Mark knew better than anyone that his success was the lucky escape from a dangerous trajectory that could have ended his life early. In his book “Wasted” he shares his story of abuse, addiction, crime, trauma, and recovery in grueling honesty. It is a reminder of how children can get caught up in crime, and how hard it is to help someone trapped between addiction, a dysfunctional family, poverty, and homelessness. Mark learned, that he succeeded whenever his desire to move on coincided with exactly the right support at the right time.
In 2008 Mark started User Voice, a non-profit to improve the criminal justice system (see Story #1). His idea was that when we give ex-offenders a voice in their rehabilitation journey, they would be more likely to succeed. Mark hoped to help people like himself succeed, and break their cycle of returning to crime. The government stood to benefit also if this led to a lower rate of reoffense, repeat crimes committed by ex-offenders. It worked. Independent evaluations of User Voice in prisons and communities across the country, had proven that if you listen to ex-offenders in the right way, you can better respond to their needs along their rehabilitation journey. As a result, prisons were safer, and more people succeeded at rebuilding their lives.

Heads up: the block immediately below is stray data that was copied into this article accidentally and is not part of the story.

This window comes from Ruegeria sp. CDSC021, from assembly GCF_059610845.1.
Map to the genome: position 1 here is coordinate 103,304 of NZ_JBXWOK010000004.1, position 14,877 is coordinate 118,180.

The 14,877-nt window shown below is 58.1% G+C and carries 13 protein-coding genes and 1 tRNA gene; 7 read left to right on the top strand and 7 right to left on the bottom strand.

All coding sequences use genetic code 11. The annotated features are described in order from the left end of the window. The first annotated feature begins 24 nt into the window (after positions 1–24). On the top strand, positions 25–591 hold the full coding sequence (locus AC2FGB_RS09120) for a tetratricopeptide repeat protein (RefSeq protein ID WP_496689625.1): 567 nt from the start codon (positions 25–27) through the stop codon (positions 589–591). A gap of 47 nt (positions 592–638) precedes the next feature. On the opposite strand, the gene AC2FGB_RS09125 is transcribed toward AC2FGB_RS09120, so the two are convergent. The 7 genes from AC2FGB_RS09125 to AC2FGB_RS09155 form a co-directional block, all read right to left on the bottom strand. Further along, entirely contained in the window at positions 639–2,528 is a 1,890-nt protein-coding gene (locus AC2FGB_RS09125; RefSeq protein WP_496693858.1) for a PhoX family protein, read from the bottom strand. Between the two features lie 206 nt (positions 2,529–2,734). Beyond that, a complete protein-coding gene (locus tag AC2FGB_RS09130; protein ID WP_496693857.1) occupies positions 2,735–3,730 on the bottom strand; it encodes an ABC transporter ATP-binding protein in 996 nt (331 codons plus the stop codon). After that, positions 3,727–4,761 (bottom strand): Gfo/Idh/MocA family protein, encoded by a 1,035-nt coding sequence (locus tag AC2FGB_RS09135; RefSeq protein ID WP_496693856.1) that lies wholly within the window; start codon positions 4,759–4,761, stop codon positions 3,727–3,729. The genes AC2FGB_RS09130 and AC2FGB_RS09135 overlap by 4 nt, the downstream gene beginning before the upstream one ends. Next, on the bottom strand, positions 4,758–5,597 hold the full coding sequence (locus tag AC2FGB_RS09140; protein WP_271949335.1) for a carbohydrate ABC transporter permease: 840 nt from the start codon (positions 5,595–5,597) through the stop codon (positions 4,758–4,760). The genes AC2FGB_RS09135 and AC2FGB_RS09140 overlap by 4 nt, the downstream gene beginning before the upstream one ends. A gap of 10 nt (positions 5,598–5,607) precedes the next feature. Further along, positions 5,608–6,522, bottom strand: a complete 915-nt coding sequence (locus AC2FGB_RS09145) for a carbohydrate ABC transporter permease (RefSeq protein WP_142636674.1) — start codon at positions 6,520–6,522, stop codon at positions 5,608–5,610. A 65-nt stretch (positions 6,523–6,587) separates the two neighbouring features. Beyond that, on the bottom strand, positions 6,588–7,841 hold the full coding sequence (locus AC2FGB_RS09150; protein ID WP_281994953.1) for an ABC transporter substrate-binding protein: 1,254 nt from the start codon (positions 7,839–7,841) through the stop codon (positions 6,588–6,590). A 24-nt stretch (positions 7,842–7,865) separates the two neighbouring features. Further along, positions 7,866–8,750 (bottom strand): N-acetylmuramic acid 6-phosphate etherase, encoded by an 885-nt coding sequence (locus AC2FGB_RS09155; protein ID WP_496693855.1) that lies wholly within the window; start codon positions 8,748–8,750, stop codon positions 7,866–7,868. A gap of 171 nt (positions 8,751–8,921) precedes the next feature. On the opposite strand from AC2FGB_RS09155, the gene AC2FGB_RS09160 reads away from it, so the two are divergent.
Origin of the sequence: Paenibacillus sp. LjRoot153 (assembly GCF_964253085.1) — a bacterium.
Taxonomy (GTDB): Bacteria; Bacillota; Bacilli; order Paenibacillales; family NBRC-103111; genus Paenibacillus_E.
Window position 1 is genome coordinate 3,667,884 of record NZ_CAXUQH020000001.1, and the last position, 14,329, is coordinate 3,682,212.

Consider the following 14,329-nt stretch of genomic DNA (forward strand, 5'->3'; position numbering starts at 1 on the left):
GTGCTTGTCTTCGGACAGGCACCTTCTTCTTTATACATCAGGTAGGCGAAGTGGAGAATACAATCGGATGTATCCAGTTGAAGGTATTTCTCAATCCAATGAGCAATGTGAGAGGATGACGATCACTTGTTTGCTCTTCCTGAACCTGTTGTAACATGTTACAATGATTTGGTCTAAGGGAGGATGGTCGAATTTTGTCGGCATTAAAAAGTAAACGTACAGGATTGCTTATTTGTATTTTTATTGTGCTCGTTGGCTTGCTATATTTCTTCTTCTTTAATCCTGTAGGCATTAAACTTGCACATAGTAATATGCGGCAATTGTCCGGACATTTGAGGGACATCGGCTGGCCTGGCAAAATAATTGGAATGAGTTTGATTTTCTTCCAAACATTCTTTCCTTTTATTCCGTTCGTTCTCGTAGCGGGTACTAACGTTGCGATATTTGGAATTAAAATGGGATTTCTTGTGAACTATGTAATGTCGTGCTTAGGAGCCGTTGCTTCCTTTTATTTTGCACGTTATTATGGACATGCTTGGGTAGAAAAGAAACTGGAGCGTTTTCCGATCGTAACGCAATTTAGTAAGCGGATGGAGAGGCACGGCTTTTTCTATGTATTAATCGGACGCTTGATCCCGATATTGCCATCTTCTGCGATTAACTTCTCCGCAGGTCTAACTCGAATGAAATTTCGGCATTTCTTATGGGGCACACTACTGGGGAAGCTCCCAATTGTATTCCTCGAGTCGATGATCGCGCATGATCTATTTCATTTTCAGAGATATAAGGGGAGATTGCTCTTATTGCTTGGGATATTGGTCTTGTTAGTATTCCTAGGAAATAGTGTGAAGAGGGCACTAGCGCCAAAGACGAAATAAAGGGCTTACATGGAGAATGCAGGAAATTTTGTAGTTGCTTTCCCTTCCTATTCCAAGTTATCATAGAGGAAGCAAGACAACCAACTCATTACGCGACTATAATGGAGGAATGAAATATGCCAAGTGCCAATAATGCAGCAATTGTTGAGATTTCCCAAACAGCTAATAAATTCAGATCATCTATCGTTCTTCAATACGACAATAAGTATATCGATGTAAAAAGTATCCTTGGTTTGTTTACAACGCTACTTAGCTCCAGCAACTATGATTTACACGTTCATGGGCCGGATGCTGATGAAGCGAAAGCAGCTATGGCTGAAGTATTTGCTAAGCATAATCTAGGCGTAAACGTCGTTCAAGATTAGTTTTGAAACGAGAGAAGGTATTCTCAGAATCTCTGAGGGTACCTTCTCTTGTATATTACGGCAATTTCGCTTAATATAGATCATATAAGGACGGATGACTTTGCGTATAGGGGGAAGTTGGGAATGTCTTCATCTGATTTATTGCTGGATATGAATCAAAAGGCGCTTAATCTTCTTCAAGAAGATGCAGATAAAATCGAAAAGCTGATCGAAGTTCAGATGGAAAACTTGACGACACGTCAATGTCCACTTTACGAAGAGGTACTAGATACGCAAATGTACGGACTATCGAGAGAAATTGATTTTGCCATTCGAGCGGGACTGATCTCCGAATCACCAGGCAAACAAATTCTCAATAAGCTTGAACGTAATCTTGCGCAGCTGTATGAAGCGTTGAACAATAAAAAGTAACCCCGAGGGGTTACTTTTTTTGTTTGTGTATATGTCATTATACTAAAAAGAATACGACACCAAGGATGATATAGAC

Calling Out the Quick-Fix Nonsense
In 2013, Chris Grayling, the UK Secretary of State for Justice, announced 'Transforming Rehabilitation' a major re-design of the probation and rehabilitation system. The goal was to lower the persistently high rate of reoffending. By this time, Mark had become a renowned and sought after expert, and a widely published advocate to improve the rehabilitation results. With evidence to back his approach, User Voice and its supporters saw an opportunity to help. Without strings attached, Mark offered the government to help build their own version of User Voice, as an independent government function. Using high-quality feedback to better target support services could save 500 million pounds ($670 million) a year. If the government didn't take up his proposal, Mark feared, the reform effort would remain detached from the actual needs of the ex-offenders. Not served right, they would end up reoffending.